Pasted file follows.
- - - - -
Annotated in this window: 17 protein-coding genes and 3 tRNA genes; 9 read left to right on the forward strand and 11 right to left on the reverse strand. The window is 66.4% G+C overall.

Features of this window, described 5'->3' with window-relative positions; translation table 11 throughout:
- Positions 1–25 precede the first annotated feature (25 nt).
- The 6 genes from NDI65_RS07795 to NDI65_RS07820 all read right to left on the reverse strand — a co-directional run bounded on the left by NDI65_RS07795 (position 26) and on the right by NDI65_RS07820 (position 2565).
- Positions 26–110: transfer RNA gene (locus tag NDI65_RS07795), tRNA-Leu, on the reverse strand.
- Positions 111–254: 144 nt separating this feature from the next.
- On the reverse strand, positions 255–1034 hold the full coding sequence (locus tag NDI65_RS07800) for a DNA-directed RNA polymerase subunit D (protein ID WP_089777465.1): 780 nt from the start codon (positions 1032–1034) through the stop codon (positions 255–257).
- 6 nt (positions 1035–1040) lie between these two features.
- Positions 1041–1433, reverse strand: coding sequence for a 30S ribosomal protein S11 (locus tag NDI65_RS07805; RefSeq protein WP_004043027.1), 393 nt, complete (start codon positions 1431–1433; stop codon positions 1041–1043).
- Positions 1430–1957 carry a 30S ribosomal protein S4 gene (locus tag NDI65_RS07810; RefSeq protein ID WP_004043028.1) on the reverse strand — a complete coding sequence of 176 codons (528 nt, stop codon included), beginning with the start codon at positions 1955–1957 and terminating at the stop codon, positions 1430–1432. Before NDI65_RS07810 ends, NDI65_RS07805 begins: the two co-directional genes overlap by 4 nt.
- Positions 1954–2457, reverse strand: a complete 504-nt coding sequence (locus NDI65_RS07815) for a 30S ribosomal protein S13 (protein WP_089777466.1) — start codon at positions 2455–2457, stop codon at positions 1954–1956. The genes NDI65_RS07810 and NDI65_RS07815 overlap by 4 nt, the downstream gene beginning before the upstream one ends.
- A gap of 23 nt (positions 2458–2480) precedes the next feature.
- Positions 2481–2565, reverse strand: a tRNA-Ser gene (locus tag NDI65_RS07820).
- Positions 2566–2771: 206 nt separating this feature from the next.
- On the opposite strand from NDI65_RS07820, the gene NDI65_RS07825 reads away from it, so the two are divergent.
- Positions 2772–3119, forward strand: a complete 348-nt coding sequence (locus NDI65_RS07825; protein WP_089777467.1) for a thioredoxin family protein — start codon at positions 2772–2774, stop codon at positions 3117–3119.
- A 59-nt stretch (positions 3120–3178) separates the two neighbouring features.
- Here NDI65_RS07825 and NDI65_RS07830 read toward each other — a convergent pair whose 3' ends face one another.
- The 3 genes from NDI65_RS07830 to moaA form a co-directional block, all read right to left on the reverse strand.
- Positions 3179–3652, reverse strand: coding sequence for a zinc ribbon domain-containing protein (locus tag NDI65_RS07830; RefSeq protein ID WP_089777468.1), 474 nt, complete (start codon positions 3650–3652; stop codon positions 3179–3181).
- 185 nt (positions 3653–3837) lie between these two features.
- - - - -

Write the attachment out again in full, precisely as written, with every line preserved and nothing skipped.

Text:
Annotated in this window: 17 protein-coding genes and 3 tRNA genes; 9 read left to right on the forward strand and 11 right to left on the reverse strand. The window is 66.4% G+C overall.

Features of this window, described 5'->3' with window-relative positions; translation table 11 throughout:
- Positions 1–25 precede the first annotated feature (25 nt).
- The 6 genes from NDI65_RS07795 to NDI65_RS07820 all read right to left on the reverse strand — a co-directional run bounded on the left by NDI65_RS07795 (position 26) and on the right by NDI65_RS07820 (position 2565).
- Positions 26–110: transfer RNA gene (locus tag NDI65_RS07795), tRNA-Leu, on the reverse strand.
- Positions 111–254: 144 nt separating this feature from the next.
- On the reverse strand, positions 255–1034 hold the full coding sequence (locus tag NDI65_RS07800) for a DNA-directed RNA polymerase subunit D (protein ID WP_089777465.1): 780 nt from the start codon (positions 1032–1034) through the stop codon (positions 255–257).
- 6 nt (positions 1035–1040) lie between these two features.
- Positions 1041–1433, reverse strand: coding sequence for a 30S ribosomal protein S11 (locus tag NDI65_RS07805; RefSeq protein WP_004043027.1), 393 nt, complete (start codon positions 1431–1433; stop codon positions 1041–1043).
- Positions 1430–1957 carry a 30S ribosomal protein S4 gene (locus tag NDI65_RS07810; RefSeq protein ID WP_004043028.1) on the reverse strand — a complete coding sequence of 176 codons (528 nt, stop codon included), beginning with the start codon at positions 1955–1957 and terminating at the stop codon, positions 1430–1432. Before NDI65_RS07810 ends, NDI65_RS07805 begins: the two co-directional genes overlap by 4 nt.
- Positions 1954–2457, reverse strand: a complete 504-nt coding sequence (locus NDI65_RS07815) for a 30S ribosomal protein S13 (protein WP_089777466.1) — start codon at positions 2455–2457, stop codon at positions 1954–1956. The genes NDI65_RS07810 and NDI65_RS07815 overlap by 4 nt, the downstream gene beginning before the upstream one ends.
- A gap of 23 nt (positions 2458–2480) precedes the next feature.
- Positions 2481–2565, reverse strand: a tRNA-Ser gene (locus tag NDI65_RS07820).
- Positions 2566–2771: 206 nt separating this feature from the next.
- On the opposite strand from NDI65_RS07820, the gene NDI65_RS07825 reads away from it, so the two are divergent.
- Positions 2772–3119, forward strand: a complete 348-nt coding sequence (locus NDI65_RS07825; protein WP_089777467.1) for a thioredoxin family protein — start codon at positions 2772–2774, stop codon at positions 3117–3119.
- A 59-nt stretch (positions 3120–3178) separates the two neighbouring features.
- Here NDI65_RS07825 and NDI65_RS07830 read toward each other — a convergent pair whose 3' ends face one another.
- The 3 genes from NDI65_RS07830 to moaA form a co-directional block, all read right to left on the reverse strand.
- Positions 3179–3652, reverse strand: coding sequence for a zinc ribbon domain-containing protein (locus tag NDI65_RS07830; RefSeq protein ID WP_089777468.1), 474 nt, complete (start codon positions 3650–3652; stop codon positions 3179–3181).
- 185 nt (positions 3653–3837) lie between these two features.